Today, there are quality issues that affect speed and accuracy that is putting a drag on efficiency and putting the burden on HIM professionals to manually proof, correct and manage process workflows instead of focusing on patient care.

Doing more with less.

In some medical facilities, the population ratio is one doctor for every 500 people, and the administrative ratio is often greater than the doctor ratio. Yet, the goal for all healthcare organizations is to have staff focus on patient care, not paper work.

To support the rampant use of EHRs, administrative staff and EHR vendors are managing the electronic health records for thousands of providers who are delivering care to millions of patients. For example, athenahealth cloud-based EHR enables over 85,000 providers to deliver better care to more than 83 million patients and converts over four million faxed patient documents to EHRs every week.

“We handle the healthcare record workflow for providers,” said Alison Lo, senior developer at athenahealth. “Our cloud-based EHR receives clinical documents via fax, automatically recognizes and converts them into EHRs, populates the medical records and then takes over the entire workflow, routing relevant information to the right people.”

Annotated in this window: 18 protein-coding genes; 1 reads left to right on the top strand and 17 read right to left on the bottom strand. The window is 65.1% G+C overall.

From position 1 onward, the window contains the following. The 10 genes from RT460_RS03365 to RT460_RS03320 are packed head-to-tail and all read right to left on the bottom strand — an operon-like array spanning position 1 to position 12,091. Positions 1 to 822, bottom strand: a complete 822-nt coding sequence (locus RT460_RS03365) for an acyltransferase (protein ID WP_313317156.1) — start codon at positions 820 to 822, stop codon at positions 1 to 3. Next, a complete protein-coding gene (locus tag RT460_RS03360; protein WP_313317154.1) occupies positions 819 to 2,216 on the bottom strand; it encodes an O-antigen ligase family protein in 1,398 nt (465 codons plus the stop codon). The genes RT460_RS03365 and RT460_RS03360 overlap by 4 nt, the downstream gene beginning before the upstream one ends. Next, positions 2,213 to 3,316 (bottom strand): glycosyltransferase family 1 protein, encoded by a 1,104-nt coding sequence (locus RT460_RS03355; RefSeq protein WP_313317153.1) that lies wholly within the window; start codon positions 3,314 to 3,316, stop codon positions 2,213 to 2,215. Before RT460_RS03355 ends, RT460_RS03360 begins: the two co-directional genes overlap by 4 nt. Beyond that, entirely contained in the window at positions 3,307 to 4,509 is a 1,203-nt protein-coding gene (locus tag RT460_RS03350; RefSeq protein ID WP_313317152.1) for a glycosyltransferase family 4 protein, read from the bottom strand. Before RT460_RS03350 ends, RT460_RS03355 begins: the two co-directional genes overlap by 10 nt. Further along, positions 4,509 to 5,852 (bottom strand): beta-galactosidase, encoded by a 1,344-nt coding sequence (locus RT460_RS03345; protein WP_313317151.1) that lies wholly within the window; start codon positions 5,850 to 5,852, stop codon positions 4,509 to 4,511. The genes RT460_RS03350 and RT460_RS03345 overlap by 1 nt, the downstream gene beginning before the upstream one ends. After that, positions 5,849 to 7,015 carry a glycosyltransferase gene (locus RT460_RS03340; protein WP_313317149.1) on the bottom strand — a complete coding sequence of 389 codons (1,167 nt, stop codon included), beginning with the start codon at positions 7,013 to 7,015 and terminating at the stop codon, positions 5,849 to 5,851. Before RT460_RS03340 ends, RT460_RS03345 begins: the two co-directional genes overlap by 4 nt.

Health IT systems enable healthcare providers to improve care without hiring additional administrative, whether they’re automating the patient onboarding process, providing process insight to patient workflows in the emergency room or using big data and artificial intelligence to identify diagnosis trends. The foundation enabling these value-add automation processes in intelligent capture which has proven to reduce labor by at least 50 percent while gaining efficiencies anywhere between 30-70 percent. The faster the ability to accurately capture patient data and deliver it to healthcare providers, the sooner they can increase the likelihood of better outcomes.